Morningstar sheds light on Cree verb conjugator
By Michael Brown
Martin Beaudoin, a French-language linguist, was given a Cree name on May 27 in recognition of the Cree verb conjugation software he designed for Blue Quills First Nations College.
“My Cree name is Wâpanatâhk, which means Morningstar,” said Beaudoin of his new name, which was also happened to be the name of a ‘70s transfer program that allowed first- and second-year U of A education students to study at Blue Quill. “I was told that the name usually comes directly from the (elder) leading the ceremony, but in my case he says he prayed and as given the name directly from the creator.”
The naming ceremony, conducted as part of a larger rite where spirits were invited to partake in the night’s food and dance, was the culmination of nearly two years of work creating this Cree-language website.
“Cree verb conjugation is currently taught through a textbook, but (instructors) wanted a way to better show students the processes of creating and searching for verbs that can’t be done on paper,” said Beaudoin. “Because I built a French conjugation website, one of the textbook authors thought something similar would be good for the program.”
Beaudoin, who is part Iroquois, explained the difficulty in this endeavour comes from the fact that Cree is a constantly evolving polysynthetic language where each verb is made up of particles of meaning.
“If you walk it will be ‘foot’ with ‘movement.’ If you run, it’s ‘foot’ with ‘movement’ with ‘fast.’ If you smile at the same time, you add one component, and if you smile and you’re not sincere, you add another component, and so on,” he said. “In a book it is really difficult to show and can be very cumbersome. On the computer you can show it with colours, mouse-overs and things like that.”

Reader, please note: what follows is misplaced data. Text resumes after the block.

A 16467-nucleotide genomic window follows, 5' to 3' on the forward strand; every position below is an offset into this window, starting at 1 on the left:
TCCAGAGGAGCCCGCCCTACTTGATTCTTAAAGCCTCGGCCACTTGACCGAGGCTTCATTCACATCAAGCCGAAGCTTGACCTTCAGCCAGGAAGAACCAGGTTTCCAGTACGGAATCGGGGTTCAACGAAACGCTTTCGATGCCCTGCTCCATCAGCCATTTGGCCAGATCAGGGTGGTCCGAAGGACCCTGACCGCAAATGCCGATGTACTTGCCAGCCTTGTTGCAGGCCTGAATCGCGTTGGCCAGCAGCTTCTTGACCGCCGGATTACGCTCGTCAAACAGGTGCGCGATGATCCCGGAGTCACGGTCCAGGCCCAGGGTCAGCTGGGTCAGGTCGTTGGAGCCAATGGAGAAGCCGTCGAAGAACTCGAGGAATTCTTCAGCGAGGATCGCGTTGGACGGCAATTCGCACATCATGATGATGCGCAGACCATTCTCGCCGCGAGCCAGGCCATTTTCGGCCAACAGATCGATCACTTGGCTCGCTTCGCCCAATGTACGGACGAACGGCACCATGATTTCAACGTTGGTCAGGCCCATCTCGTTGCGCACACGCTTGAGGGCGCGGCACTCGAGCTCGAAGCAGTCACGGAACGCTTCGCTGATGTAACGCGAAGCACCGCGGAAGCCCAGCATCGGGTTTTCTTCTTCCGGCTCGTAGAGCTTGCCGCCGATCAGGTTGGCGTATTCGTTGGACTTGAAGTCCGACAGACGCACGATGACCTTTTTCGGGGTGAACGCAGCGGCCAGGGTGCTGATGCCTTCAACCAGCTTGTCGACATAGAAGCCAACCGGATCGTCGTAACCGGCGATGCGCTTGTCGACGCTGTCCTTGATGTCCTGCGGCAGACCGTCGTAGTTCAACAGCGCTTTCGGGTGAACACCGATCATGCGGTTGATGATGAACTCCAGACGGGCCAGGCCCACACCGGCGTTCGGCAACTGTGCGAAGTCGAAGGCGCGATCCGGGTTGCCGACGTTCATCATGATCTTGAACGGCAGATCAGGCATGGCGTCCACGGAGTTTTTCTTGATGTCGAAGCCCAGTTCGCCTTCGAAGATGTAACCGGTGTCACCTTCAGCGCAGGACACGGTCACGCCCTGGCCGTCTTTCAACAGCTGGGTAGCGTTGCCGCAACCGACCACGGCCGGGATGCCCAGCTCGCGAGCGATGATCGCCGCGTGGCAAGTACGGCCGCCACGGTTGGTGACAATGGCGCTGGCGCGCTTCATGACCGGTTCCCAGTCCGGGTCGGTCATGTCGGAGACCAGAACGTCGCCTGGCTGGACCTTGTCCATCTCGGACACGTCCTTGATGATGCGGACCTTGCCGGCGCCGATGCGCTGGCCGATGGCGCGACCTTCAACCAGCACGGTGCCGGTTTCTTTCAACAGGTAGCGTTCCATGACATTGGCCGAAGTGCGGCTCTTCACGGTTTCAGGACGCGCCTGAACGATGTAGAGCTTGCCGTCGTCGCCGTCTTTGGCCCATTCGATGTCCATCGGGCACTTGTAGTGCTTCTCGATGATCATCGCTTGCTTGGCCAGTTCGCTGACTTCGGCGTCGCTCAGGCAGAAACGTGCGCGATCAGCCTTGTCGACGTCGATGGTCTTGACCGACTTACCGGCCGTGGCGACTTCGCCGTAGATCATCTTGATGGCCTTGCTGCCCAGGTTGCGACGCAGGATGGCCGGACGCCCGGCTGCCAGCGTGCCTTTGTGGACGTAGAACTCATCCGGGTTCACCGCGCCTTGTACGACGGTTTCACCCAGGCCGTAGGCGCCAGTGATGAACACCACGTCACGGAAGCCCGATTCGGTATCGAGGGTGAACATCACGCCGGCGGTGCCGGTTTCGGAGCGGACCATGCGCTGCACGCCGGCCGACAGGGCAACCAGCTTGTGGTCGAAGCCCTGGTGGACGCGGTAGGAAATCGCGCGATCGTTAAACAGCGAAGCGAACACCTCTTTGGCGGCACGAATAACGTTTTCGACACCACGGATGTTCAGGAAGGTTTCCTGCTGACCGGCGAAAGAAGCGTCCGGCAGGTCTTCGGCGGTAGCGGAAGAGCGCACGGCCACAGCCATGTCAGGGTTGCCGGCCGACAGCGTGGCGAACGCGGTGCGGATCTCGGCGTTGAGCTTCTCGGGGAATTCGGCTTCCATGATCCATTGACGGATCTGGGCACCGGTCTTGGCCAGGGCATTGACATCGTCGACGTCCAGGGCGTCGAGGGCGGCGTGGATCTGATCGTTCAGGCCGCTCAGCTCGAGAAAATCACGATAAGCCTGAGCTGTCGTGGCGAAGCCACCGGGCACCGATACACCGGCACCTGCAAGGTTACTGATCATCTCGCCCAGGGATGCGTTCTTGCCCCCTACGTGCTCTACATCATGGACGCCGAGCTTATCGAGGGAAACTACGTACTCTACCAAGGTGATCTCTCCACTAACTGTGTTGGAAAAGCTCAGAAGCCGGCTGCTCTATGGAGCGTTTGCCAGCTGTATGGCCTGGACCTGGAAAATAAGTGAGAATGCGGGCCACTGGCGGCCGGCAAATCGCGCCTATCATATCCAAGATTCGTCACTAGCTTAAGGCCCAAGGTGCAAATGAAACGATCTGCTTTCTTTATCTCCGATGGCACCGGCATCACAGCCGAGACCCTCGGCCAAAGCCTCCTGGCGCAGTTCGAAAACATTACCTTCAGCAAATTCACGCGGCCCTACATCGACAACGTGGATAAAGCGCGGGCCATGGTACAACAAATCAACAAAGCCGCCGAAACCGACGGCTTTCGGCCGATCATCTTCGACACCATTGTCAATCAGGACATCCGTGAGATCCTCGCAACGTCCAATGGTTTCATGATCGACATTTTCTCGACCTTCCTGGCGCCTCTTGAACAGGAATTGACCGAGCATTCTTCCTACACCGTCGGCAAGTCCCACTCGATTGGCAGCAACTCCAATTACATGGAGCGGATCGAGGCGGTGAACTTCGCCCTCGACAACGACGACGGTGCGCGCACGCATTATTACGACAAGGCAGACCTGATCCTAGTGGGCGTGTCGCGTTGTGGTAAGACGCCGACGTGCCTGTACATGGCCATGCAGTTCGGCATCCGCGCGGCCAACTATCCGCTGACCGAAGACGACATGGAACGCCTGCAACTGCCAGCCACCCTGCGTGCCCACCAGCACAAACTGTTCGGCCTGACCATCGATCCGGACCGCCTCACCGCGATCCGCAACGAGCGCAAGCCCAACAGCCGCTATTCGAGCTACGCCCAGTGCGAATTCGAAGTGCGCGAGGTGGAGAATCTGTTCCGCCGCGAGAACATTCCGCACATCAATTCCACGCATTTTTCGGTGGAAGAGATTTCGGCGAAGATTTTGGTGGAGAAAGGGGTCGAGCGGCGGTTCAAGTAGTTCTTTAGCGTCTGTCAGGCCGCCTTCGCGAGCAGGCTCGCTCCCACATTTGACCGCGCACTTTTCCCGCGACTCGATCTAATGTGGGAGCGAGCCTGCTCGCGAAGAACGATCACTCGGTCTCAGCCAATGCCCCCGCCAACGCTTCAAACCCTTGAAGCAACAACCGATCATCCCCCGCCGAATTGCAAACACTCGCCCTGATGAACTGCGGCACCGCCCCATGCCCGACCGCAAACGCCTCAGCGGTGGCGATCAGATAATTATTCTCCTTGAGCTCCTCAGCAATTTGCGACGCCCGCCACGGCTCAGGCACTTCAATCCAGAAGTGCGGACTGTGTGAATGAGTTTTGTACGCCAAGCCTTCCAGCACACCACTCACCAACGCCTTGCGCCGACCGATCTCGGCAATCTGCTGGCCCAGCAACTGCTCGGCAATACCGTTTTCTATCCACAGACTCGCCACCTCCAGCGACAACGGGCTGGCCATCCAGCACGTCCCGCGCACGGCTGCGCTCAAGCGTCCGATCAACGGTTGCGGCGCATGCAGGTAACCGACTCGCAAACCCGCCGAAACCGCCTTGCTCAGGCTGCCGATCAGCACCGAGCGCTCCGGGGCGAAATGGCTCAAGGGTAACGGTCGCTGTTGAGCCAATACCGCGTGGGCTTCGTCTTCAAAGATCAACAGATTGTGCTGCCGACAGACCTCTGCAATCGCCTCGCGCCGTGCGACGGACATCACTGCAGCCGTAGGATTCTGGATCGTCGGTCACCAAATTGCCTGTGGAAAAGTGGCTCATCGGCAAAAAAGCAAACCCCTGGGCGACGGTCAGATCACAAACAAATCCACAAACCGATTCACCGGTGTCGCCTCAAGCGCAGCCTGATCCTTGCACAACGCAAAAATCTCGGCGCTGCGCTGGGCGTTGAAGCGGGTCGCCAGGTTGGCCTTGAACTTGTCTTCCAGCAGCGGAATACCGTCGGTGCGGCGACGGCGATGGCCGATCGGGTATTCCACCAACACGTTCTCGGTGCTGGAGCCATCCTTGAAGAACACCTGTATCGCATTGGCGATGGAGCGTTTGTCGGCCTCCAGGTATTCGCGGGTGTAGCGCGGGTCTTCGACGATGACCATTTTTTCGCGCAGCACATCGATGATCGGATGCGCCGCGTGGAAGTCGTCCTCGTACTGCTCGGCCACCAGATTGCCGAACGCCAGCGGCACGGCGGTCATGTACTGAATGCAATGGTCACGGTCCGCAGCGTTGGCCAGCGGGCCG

The evolution of the Cree language also means Beaudoin’s software has to be quite malleable.
“It’s not a language that is set in stone like French or English,” he said. “We have a structure that will eventually allow users to build their own verbs. They choose the verb roots and combine them the way they want them, and click on ‘conjugate’ and get the conjugation for the new verb they created.”
The spinoff from the project that Beaudoin is most proud of is reinforced links between Blue Quill and the university.
“(Blue Quill) already has links with the Department of Education, but we would like to have a more formal link with Faculté,” he said. “We already have the institute for Canadian Studies here, and a large component of that is native studies, so it is very important for us.”
As for the name, Beaudoin is still waiting to see if it will stick.
“I guess when I interact with the Cree people I am supposed to use it, and my wife calls me it sometimes, but that’s about it.”
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